An Alphabet Of Things I Don’t Like: Z


Originating as a religious/political group in the Holy Land, the term Zealot has now come to be associated with any extreme religious or political belief and practices.

a person who is fanatical and uncompromising in pursuit of their religious, political, or other ideals.
a member of an ancient Jewish sect that aimed at a world Jewish theocracy and resisted the Romans until AD 70.

I am not religious, but I am happy for anyone to believe in any religion that gives them comfort, as long as their beliefs are not forced on others in any way.

Zealot is not used that much these days, as the modern term we recognize has become the more familiar ‘Fundamentalist’. This can apply to Muslims, Christians both Catholic and Protestant, as well as other religions practiced around the world.

In most cases, it involves the hatred of any other religion, and the assertion that their religion is the only one that should be allowed. We have seen what happened in history with the Crusades, and the Muslim conquest of much of Europe. Further east, the Ottoman Turks established a vast empire, and presecuted Christian Orthodox people in the conquered lands.

Then there was forced conversion, making subdued people convert to a religion on pain of death if they refused. In more recent times, we have seen what fanatical religious beliefs can still do, from the sectarian killings in Northern Ireland, to the terrorist attacks carried out by Muslim fanatics all around the world.

Large groups like ISIS have conquered territory and murdered thousands of people, and in America, New Zealand, and other countries, Christian Fundamentalists have attacked black people, immigrants, homosexuals, and Muslims.

These people are not practicing the religions in the true sense. They are spreading hate, fear, and terror. Many claim to be doing so because of their ‘God’, whatever their professed religion.

This is the 21st century, not the 1st. There is no place for Zealots in the modern world.

39 thoughts on “An Alphabet Of Things I Don’t Like: Z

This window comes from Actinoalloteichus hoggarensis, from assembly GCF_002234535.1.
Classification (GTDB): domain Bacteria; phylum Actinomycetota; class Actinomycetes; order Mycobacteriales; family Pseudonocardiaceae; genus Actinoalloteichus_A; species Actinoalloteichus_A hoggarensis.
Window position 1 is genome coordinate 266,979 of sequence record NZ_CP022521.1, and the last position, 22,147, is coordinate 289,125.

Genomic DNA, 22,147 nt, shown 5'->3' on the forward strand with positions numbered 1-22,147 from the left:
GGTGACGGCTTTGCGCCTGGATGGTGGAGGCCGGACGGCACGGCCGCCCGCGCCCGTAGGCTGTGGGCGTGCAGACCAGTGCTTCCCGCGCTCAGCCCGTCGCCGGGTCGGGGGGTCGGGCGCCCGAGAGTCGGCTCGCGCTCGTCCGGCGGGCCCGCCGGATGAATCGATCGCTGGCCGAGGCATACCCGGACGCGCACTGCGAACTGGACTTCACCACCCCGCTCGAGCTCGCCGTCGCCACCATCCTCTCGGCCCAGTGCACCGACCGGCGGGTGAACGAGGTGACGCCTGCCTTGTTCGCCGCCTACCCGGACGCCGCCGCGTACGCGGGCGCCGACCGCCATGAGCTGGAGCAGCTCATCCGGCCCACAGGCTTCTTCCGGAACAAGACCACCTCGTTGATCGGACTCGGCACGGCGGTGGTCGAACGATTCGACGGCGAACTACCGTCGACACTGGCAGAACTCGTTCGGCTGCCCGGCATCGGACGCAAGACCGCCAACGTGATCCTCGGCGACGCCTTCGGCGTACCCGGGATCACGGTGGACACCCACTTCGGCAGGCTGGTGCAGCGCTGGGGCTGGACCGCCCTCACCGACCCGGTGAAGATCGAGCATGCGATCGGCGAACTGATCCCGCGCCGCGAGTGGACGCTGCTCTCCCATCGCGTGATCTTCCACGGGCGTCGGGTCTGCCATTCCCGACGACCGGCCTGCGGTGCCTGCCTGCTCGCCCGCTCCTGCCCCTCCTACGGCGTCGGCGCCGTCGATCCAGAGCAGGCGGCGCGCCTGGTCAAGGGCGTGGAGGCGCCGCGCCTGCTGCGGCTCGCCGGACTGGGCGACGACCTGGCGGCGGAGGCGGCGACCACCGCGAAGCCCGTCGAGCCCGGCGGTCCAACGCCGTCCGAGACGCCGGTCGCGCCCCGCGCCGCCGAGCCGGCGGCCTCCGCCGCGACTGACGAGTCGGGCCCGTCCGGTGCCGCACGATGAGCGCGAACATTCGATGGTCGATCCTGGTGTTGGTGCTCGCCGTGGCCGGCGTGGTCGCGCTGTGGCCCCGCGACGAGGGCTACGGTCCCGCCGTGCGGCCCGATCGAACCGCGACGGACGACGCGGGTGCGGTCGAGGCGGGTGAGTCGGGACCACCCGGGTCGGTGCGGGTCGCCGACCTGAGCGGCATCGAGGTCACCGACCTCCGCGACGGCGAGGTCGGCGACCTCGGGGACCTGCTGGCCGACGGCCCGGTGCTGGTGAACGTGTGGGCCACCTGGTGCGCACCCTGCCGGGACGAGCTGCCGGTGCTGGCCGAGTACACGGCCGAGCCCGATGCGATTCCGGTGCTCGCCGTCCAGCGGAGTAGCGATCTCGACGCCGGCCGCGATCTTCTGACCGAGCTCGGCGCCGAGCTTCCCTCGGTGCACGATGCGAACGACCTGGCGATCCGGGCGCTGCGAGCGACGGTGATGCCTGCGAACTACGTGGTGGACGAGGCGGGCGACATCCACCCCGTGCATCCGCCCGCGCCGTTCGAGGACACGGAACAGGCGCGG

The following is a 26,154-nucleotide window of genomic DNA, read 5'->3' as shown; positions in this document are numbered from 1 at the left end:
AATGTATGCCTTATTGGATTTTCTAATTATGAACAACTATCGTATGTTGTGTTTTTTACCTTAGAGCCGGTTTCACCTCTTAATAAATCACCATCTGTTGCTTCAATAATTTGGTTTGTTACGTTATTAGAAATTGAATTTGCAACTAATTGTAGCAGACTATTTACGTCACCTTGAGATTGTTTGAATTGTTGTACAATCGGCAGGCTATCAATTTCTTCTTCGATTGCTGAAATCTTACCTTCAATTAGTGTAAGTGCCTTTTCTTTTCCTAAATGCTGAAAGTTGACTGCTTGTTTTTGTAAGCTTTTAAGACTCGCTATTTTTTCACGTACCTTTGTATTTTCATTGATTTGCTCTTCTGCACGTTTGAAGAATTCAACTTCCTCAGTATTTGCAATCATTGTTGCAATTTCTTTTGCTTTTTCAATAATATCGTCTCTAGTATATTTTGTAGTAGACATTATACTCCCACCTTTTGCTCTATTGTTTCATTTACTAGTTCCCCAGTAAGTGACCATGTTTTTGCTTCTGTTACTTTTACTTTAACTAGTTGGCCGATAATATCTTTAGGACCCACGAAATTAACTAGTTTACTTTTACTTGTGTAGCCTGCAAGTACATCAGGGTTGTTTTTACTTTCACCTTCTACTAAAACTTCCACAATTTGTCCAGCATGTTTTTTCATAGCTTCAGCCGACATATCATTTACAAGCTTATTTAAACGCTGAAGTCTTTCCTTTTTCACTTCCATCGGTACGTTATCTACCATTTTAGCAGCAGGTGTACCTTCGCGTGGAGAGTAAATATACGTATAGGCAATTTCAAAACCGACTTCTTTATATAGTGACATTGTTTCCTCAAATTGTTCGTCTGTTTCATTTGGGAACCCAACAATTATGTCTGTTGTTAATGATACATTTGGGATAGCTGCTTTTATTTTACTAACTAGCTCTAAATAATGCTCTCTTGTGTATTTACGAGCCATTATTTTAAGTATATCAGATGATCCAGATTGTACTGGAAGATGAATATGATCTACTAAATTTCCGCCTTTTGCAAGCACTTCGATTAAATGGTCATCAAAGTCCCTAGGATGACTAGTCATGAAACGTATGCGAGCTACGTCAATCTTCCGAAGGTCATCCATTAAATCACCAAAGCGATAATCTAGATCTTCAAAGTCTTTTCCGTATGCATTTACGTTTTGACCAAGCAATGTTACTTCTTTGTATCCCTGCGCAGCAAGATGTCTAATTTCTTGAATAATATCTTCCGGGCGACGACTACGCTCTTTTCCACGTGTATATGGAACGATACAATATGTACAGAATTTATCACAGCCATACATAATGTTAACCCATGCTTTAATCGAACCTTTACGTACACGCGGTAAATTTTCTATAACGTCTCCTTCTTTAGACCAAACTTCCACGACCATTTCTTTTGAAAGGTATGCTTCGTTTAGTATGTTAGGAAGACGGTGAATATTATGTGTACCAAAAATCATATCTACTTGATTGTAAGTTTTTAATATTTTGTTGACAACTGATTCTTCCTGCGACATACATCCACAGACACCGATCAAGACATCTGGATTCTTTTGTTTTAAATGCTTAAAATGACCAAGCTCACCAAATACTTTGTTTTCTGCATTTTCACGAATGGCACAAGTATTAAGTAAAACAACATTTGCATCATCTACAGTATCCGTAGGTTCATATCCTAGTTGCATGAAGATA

1. (1) “Then there was forced conversion…” At lease the British weren’t force to convert from £ to €.
    (2) In the Middle Ages, some helots were zealots, which resulted in feuds.
    (3) There was a convention of fortune tellers and mind readers on the shores of the Bay of Fundy in Canada. They deemed themselves the Fundy Mentalists.
    (4) During the Ottoman Empire, there was no shortage of low upholstered footstools. Eventually, these footstools invaded furniture stores throughout the West.
    (5) Some people worship the Sand Dollar, although deposits in a River Bank are very rare.

    Liked by 2 people

  2. I entirely agree, Pete. For the life of me, I can’t see what makes one piece of land any more ‘holy’ than any other, simply because a person or group who claim some divine right live or have lived there. You might be interested to know that government is currently a consultation on the rôle and impact of ‘faith’ within society, the relationship the government has with ‘faith groups’ and what people think about faith schools and chaplaincy. The link comes from Humanists UK, to which I subscribe, and I have made my views known. If you or any of your followers is interested [and the consultation is only open for a short time], the link is:

    Cheers, Jon.

    Liked by 2 people

          1. Indeed. Starting to get over the misery of the war, teenagers finding their own style, rather than being mini adults, rock music, exploring the world, being happy. Though of course it wasn’t all happy. Vietnam was a disaster.

            Liked by 2 people

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